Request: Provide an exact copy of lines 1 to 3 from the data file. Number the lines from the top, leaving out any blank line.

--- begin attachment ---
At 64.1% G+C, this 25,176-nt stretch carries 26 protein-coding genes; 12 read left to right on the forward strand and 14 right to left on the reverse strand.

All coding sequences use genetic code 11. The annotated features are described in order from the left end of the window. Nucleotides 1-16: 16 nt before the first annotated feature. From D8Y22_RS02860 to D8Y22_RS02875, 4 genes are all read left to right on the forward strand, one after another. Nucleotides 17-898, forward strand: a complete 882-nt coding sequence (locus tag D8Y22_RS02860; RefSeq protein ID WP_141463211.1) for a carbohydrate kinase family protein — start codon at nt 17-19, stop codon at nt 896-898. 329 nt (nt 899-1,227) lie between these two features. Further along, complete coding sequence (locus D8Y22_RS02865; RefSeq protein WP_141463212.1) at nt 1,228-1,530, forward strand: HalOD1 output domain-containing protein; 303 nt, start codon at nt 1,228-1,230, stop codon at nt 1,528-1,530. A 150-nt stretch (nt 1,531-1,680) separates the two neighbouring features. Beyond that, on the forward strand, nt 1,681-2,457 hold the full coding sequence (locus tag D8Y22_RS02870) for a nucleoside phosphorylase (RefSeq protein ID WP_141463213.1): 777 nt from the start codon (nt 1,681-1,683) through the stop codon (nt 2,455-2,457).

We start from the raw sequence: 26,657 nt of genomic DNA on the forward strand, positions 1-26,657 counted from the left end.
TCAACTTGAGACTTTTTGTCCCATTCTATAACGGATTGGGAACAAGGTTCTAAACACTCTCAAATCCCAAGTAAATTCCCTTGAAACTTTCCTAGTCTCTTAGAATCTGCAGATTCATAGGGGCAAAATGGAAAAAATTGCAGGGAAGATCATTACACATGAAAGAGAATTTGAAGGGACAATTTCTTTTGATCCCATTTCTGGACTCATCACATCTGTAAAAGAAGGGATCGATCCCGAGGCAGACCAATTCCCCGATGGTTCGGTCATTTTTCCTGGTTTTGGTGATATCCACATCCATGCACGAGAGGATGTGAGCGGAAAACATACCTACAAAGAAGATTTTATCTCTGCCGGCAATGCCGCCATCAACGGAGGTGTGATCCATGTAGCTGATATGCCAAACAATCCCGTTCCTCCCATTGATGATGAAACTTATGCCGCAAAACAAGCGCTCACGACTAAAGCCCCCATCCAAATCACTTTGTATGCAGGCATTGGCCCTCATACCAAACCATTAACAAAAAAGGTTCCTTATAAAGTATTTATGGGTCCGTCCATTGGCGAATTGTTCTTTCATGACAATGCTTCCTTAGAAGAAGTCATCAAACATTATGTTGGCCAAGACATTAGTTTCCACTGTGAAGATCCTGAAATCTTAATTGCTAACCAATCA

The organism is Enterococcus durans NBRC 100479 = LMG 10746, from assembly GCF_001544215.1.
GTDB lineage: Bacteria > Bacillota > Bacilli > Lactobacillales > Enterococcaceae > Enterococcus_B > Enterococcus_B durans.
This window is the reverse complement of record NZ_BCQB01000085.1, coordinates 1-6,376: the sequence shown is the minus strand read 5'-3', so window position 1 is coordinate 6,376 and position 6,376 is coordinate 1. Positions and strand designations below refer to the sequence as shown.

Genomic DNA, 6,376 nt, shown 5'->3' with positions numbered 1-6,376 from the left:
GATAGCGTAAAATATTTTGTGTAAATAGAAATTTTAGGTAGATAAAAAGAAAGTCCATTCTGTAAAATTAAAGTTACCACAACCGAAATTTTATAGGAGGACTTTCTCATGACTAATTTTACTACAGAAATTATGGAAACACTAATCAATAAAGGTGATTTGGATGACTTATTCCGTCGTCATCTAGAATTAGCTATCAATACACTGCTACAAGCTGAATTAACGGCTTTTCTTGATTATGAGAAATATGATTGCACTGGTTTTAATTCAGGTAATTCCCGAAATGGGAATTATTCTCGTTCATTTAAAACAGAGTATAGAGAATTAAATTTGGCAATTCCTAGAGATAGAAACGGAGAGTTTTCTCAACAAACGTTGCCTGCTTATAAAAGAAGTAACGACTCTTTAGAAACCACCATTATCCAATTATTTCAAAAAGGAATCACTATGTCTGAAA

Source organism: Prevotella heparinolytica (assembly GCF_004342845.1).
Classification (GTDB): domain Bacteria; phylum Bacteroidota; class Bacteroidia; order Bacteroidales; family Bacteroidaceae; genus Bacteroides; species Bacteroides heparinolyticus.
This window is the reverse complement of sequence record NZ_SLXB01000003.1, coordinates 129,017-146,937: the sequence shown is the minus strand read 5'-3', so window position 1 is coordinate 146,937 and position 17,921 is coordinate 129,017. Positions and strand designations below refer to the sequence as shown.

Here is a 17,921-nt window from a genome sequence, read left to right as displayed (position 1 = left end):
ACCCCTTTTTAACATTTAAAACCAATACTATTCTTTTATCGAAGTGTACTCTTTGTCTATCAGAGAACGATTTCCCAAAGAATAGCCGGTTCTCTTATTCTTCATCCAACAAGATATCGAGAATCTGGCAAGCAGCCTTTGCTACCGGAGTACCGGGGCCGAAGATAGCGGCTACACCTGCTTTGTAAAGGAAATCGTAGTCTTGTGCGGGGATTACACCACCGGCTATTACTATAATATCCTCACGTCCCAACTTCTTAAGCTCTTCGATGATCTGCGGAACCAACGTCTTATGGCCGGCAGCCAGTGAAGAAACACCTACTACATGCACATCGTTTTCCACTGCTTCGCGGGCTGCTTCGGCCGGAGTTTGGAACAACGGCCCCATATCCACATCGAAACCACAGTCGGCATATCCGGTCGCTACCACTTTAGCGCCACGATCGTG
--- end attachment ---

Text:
At 64.1% G+C, this 25,176-nt stretch carries 26 protein-coding genes; 12 read left to right on the forward strand and 14 right to left on the reverse strand.

All coding sequences use genetic code 11. The annotated features are described in order from the left end of the window. Nucleotides 1-16: 16 nt before the first annotated feature. From D8Y22_RS02860 to D8Y22_RS02875, 4 genes are all read left to right on the forward strand, one after another. Nucleotides 17-898, forward strand: a complete 882-nt coding sequence (locus tag D8Y22_RS02860; RefSeq protein ID WP_141463211.1) for a carbohydrate kinase family protein — start codon at nt 17-19, stop codon at nt 896-898. 329 nt (nt 899-1,227) lie between these two features. Further along, complete coding sequence (locus D8Y22_RS02865; RefSeq protein WP_141463212.1) at nt 1,228-1,530, forward strand: HalOD1 output domain-containing protein; 303 nt, start codon at nt 1,228-1,230, stop codon at nt 1,528-1,530. A 150-nt stretch (nt 1,531-1,680) separates the two neighbouring features. Beyond that, on the forward strand, nt 1,681-2,457 hold the full coding sequence (locus tag D8Y22_RS02870) for a nucleoside phosphorylase (RefSeq protein ID WP_141463213.1): 777 nt from the start codon (nt 1,681-1,683) through the stop codon (nt 2,455-2,457).

We start from the raw sequence: 26,657 nt of genomic DNA on the forward strand, positions 1-26,657 counted from the left end.